A dead and mutilated Queen Draga is tossed from her balcony at the White Palace.

In fact, Alexander continued correspondence with the Grand Duchess Tatiana after returning to Serbia, with many reports that he hoped to marry her after the war.  It was not to be – the Russian royal family would be executed at Yekaterinburg in 1918, and by all accounts Alexander was devastated.  

Post World War I proved to be just as contentious as the decade before.  None of the nationalities in the new kingdom trusted the others, and Italy was a thorn in Alexander’s side as it continuously tried to claim parts of Croatia and Slovenia.  The King was sure that a showdown with the fascist dictator of Italy would be forthcoming, and began to look to France for help and support, which France readily gave… in the beginning. But as 1926 came and went, even more internal threats began to tear at the Kingdom of Serbs, Croats, and Slovenes.  Svetazar Pribićević, a Serb leading the Independent Democrat Party, and Stjepan Radić of the Croat Peasant Party began agitating openly against King Alexander; demanding that the Serb focus of the Kingdom be transformed into something more inclusive of all Southern Slav nationalities.  Radić was even referred to by some as “the Uncrowned King of Croatia.”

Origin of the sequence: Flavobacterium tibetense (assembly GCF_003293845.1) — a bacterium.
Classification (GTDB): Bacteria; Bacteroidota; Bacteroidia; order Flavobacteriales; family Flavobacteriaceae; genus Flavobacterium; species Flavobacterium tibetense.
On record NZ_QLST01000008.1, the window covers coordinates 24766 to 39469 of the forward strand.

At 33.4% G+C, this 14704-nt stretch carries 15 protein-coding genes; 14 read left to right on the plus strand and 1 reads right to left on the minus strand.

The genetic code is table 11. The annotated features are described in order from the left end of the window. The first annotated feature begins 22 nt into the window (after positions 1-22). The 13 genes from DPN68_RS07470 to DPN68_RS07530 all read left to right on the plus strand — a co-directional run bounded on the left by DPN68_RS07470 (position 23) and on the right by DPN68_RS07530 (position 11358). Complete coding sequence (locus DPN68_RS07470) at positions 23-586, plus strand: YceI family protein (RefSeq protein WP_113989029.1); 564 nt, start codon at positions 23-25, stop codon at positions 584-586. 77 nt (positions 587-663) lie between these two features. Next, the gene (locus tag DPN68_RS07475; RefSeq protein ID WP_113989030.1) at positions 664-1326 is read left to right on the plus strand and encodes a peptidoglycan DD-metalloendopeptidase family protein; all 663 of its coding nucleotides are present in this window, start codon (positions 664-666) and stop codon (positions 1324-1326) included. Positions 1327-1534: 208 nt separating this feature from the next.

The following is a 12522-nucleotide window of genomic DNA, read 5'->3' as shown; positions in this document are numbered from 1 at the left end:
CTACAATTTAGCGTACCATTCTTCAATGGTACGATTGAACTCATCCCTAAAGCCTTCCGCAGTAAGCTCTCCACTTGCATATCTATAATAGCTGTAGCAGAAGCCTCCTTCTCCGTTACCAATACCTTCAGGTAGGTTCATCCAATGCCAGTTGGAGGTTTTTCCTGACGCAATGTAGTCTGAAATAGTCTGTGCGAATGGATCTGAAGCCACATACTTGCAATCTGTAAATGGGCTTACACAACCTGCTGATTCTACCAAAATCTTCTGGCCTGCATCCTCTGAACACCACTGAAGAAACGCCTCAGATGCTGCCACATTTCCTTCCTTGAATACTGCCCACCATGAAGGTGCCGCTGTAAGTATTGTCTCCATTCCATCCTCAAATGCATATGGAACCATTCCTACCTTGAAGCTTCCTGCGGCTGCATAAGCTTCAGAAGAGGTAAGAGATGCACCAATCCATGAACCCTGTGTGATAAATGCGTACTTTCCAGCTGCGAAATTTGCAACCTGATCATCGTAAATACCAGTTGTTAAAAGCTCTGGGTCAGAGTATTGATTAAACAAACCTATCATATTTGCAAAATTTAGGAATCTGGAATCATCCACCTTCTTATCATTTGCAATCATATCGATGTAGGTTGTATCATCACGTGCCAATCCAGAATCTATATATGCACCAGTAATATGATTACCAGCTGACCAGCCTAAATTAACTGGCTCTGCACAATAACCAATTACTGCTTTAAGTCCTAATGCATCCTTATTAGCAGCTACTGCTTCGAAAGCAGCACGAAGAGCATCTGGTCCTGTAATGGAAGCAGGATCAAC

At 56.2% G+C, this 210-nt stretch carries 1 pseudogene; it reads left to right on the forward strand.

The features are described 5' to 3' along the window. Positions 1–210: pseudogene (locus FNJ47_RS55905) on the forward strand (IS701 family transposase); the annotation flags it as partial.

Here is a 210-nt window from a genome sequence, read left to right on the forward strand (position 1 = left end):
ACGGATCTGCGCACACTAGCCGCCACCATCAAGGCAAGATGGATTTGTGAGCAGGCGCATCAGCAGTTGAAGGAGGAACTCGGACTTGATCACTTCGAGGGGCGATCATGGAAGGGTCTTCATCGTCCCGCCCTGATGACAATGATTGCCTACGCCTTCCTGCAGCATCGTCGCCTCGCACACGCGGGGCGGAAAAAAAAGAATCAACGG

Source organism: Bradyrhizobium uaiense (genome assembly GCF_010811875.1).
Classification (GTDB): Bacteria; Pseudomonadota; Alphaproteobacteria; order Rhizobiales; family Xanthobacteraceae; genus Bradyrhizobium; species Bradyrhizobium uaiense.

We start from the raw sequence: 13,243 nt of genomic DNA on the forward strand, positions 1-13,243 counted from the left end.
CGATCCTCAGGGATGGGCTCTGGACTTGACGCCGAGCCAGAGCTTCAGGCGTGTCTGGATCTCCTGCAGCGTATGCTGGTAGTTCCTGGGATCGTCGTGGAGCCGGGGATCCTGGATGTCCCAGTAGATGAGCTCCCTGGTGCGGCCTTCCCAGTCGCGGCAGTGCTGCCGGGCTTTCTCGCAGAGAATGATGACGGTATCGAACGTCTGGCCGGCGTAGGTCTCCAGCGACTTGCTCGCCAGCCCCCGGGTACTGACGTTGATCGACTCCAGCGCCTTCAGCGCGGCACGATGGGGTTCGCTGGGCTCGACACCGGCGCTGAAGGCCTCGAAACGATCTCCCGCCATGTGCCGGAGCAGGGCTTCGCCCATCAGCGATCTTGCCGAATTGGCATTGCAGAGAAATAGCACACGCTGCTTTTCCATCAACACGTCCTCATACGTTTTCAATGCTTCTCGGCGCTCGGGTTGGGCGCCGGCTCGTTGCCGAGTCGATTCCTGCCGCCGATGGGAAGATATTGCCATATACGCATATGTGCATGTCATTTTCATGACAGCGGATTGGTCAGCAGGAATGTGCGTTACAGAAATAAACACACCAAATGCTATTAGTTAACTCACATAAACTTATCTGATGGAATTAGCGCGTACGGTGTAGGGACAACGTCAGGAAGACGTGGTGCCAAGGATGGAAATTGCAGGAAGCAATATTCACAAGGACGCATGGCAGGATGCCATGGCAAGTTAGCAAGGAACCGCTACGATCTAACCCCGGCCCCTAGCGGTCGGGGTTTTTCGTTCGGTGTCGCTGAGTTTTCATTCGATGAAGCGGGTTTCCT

Stjepan Radić, who would tear the Kingdom of Yugoslavia apart in a manner he didn’t anticipate.

Common sense dictates that a ruling king will probably not take kindly to anyone referred to as an “uncrowned king” in his territories.  

On 20 June 1928, Stjepan Radić was warned not to attend parliament, but announced he had a duty to go.  A violent argument was started by the Montenegrin Puniša Račić of the People’s Radical Party and insults began to fly.  The argument came to a crescendo and when the smoke cleared two Croatian parliamentarians were dead and Stjepan Radić was mortally wounded.  He would die in August of his July 20 wounds.

A shocking forewarning of the fate that was to come for Alexander I, the killing of three parliamentarians was caught with a photograph.

The shootings confirmed everything that non-Serbs feared about the Kingdom and riots immediately broke out in Zagreb, resulting in at least five deaths.  

Although Račić only received a slap on the wrist (20 years of house arrest, with servants and the ability to come and go), he did not get away with his crime.  When the Partizans came through Belgrade in 1944, he was one of those executed for war crimes against Yugoslavs.